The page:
A Mallard and (Some Notes on Sharpening)
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A comment on one of my posts where I spoke about sharpening noted that “you have to start with a reasonably sharp image no matter how good your sharpening software is.” I agree, sharp photographs begin with well-focused photographs. But depending on what you intend to do with that photograph you need to make sure it looks sharp for that purpose or medium (print or web). Before explaining further let me highlight the key points – you will want to sharpen the edges of the pixels (normal sharpening), you may also want to highlight tonal contrast and enhance each pixel. Creative and selective use of tools in Nik Software for example, will make sure that a sharp picture looks sharp when you print it, or post it, otherwise depending on the medium and magnification it may go soft.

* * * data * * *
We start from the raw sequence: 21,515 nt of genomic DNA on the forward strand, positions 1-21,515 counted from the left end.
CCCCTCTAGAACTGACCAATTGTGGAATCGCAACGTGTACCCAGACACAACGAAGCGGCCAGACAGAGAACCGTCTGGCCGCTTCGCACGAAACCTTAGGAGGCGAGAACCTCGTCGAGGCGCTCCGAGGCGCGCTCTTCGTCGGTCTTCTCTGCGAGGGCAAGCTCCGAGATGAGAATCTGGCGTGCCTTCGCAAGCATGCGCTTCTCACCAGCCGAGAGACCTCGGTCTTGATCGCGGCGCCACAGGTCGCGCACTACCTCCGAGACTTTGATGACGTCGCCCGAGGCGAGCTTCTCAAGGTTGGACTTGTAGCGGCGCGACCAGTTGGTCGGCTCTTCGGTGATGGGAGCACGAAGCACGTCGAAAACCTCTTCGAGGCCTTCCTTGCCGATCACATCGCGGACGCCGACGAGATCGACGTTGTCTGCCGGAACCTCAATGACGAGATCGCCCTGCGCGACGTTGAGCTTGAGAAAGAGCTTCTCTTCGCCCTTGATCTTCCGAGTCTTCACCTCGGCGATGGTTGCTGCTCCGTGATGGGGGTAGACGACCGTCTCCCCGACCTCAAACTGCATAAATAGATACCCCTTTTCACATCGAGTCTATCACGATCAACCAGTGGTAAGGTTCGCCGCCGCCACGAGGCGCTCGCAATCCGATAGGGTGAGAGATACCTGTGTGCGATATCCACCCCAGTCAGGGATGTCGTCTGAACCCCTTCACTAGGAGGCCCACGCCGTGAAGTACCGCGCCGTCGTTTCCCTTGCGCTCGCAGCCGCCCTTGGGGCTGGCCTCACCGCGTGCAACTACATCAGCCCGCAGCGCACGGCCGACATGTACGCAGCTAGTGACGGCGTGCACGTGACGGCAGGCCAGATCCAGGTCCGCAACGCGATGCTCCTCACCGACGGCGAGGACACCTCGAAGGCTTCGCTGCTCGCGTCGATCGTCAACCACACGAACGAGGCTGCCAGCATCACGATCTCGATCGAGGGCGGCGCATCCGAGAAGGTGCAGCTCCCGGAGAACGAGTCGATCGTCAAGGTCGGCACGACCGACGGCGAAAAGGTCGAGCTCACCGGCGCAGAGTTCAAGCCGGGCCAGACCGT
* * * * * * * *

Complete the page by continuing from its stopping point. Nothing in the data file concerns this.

I do my sharpening in Photoshop and for the most part Smart Sharpening does a great job of sharpening the definition between pixels. Shake Reduction removes movement that may have occurred in the taking of the picture (but sometimes adds ghosting and requires some additional work to fix). You can duplicate your photograph layer and apply the High Pass Filter (under Filter/Other); a setting of between three and four will give you a grey outline of your subject, applying a soft overlay layer blend option to the results creates a very sharp overall photograph. In all cases you can use masking to selectively sharpen elements of your photograph. However, this only defines the outline of the pixels. Detail extractors, tonal contrast tools and structure tools depending on the plug-ins you use – Nik, Topaz, etc., go further and differentiate between the tones in those pixels. Over sharpening can lead to halos (lines around objects).
So yes everything begins with a well-focused picture, but I still use Photoshop’s Smart Sharpen, Nik Detail Extractor and sometimes other plug-ins to make sure that my pictures are sharp and the details are where I want them.